“You need to be content with small steps.”– Katie Kacvinsky, Young Adult Author
Buying a book seems like a pretty simple task. Go to the store, pick out a book, pay, and leave. But what about all the little steps in between?
A journey map is a great tool to break down all the little steps a customer takes in browsing, finding, and purchasing a book.
“A customer journey map tells the story of the customer’s experience: from initial contact, through the process of engagement and into a long-term relationship.”– Paul Boag
These maps are inspired by user research and tell designers the customers’ point of view instead of an external aspect. They convey emotions, where the interaction took place, and thoughts and feelings as they shop. This provides great insight to see where the store can improve to achieve the best customer experience possible.
What to Include in a Journey Map
First, there must be a persona, a model that summarizes a group of people. Next, there needs to be a time period or phases of the journey. Then, there needs to be actions, or touchpoints, that describe what the customer is doing. Next, explain how the customer feels during these interactions. Are they happy, frustrated, or confused? Lastly, explain the channel, or where, the interaction takes place.
The Journey of Giving A Gift
To practice creating a journey map, I took one of my past personas, Jennifer, and created a map based on her experience of buying a book as a birthday present.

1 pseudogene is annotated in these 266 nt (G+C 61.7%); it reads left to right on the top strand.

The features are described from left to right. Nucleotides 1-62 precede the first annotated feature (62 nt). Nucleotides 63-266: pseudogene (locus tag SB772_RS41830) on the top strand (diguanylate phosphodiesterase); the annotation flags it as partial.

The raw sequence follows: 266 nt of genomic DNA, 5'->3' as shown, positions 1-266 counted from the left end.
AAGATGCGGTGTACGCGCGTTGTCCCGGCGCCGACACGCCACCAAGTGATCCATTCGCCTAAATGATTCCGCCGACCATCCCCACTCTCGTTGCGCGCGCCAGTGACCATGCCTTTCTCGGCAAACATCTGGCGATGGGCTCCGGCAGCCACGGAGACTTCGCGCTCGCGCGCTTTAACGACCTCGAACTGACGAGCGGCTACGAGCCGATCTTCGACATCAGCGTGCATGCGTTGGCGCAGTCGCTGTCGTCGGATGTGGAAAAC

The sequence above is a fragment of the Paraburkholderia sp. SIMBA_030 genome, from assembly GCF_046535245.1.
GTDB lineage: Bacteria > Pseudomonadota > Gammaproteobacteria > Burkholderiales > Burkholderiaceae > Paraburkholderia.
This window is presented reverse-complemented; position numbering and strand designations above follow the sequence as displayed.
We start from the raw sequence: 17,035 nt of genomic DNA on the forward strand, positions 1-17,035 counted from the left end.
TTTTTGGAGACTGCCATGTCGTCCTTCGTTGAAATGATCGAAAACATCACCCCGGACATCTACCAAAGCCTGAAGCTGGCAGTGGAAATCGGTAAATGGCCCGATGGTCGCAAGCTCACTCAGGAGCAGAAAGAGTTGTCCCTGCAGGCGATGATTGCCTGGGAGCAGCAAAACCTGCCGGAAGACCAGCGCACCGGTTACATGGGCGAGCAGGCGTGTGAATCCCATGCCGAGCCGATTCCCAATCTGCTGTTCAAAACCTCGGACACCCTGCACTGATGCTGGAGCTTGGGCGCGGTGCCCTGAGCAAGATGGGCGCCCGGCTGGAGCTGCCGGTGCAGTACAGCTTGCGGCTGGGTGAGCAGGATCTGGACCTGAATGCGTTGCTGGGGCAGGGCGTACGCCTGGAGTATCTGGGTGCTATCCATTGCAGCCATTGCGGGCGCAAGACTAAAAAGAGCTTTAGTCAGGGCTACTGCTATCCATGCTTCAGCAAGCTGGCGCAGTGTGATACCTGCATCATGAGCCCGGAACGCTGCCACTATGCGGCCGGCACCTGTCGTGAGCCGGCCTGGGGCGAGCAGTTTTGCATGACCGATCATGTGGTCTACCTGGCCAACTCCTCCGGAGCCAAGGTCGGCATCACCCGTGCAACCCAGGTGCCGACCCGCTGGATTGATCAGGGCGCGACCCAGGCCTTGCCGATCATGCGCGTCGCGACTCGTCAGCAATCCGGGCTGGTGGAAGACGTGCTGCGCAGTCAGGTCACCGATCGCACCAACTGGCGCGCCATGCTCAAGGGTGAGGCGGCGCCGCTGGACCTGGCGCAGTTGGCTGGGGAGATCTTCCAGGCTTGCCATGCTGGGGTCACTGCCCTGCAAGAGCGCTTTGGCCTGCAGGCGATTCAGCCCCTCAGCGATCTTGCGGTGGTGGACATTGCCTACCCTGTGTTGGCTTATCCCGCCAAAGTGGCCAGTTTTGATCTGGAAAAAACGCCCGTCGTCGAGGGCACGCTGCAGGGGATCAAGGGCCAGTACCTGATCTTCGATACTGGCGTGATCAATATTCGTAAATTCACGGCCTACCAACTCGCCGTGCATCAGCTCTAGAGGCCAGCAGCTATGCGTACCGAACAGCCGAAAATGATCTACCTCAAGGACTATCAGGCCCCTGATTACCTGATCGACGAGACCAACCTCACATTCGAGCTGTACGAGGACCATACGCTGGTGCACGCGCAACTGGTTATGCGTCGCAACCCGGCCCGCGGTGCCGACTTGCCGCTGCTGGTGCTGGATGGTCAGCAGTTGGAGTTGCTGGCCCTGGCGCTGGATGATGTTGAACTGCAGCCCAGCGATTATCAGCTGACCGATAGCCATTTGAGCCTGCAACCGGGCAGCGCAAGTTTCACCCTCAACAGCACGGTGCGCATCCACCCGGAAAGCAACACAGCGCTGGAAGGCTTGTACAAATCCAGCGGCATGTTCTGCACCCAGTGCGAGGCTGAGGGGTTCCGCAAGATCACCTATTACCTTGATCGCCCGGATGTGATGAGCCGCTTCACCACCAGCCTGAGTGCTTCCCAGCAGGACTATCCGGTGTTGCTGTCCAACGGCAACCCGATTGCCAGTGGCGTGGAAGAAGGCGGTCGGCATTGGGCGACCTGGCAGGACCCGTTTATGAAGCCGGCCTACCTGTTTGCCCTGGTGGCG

Instead of saying Jennifer looked online, found a book, went to the store, and got it, I had to think of every possible step she could take to get to that point. Jennifer first needed to be motivated to purchase a book, then needed to conduct extensive research to make sure she got the right gift for the right person.
I also gave her several hiccups along the way. Based on my experience as a bookseller, unless someone knows the store very well, they will seldom find what they are looking for on their own. Most of the time, people need quick assistance to find a certain section or book. We will put very popular books on their own table and sign at the very front of the store and people still walk by it all the time. In most cases when creating a journey map, adding moments of confusion or frustration are based on extensive customer feedback. For this example, I went off my several years of customer service background.
Not only did these moments of frustration and confusion add more of a realistic element to the map, but they all added opportunities for improvement. By seeing the timing, location, and intent behind the interaction, UX designers and focus on the step in the process and make improvements.
When creating this journey map, I felt a similar mindset when I was making my personas, point-of-view statements, and empathy maps. I have to leave my own personal thoughts and feelings behind and place my shoes in a customer like Jennifer. Luckily, I am pretty similar to her already, but I can imagine the challenge it could be to create a persona or journey map for someone that is not similar to how I act or feel. Overall, I thought this was a great exercise to pay attention to every detail of the book-buying experience to see the little steps that could use improvement.